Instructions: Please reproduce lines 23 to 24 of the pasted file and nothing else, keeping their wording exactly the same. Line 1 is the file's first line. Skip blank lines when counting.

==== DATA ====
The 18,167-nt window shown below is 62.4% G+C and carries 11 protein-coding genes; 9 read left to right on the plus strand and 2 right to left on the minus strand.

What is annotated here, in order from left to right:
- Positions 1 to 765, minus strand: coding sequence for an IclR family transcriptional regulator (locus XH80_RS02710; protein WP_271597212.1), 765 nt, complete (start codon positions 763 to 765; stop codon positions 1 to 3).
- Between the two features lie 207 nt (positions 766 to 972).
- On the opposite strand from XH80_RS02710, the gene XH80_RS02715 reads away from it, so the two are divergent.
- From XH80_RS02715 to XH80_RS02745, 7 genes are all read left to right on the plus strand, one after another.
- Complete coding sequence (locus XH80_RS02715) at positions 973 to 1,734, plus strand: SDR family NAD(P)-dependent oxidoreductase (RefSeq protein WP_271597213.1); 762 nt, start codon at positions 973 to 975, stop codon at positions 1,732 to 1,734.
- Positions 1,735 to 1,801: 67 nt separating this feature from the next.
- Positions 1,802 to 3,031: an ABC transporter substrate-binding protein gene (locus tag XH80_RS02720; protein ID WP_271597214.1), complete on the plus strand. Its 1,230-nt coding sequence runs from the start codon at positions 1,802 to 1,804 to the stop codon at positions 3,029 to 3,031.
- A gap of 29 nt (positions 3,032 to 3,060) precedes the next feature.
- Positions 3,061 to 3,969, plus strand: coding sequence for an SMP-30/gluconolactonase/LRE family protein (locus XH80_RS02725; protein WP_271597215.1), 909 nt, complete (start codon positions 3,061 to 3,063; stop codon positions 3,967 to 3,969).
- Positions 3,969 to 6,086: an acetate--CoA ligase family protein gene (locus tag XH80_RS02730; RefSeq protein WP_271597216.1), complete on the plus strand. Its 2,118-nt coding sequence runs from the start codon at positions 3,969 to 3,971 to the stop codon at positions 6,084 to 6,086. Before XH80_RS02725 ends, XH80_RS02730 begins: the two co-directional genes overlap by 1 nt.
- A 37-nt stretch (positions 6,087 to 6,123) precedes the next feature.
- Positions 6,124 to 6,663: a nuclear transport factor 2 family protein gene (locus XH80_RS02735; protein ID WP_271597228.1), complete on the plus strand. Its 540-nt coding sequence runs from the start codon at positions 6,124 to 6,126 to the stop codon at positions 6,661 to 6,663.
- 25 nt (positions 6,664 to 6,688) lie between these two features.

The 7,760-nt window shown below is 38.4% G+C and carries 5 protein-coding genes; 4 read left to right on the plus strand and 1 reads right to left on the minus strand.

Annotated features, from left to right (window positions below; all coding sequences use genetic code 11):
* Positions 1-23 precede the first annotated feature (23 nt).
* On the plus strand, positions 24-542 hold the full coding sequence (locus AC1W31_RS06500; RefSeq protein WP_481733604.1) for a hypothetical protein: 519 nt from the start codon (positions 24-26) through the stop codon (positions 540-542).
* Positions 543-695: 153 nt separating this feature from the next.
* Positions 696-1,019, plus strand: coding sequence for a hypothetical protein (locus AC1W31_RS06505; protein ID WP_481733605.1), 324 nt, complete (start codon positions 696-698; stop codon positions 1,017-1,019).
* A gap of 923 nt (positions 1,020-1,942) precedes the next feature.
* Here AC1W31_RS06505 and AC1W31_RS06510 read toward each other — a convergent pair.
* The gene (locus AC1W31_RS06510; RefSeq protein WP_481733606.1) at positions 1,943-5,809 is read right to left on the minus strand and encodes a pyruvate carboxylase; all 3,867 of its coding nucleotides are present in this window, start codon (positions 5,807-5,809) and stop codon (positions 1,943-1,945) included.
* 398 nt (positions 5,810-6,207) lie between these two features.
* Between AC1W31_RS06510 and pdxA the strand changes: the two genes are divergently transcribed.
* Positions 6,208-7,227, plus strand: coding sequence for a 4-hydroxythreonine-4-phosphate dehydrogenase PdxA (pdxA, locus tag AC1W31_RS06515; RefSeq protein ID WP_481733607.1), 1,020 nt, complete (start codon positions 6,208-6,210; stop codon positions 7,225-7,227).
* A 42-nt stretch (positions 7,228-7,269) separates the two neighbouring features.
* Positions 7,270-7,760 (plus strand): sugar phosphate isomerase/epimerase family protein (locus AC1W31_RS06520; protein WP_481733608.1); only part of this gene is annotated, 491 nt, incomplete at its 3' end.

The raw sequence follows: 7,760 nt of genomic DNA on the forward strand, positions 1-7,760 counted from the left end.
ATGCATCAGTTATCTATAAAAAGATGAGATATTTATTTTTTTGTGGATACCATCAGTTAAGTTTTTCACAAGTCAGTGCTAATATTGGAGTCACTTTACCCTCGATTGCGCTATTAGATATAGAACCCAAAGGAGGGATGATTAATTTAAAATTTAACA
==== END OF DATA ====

* Here AC1W31_RS06505 and AC1W31_RS06510 read toward each other — a convergent pair.
* The gene (locus AC1W31_RS06510; RefSeq protein WP_481733606.1) at positions 1,943-5,809 is read right to left on the minus strand and encodes a pyruvate carboxylase; all 3,867 of its coding nucleotides are present in this window, start codon (positions 5,807-5,809) and stop codon (positions 1,943-1,945) included.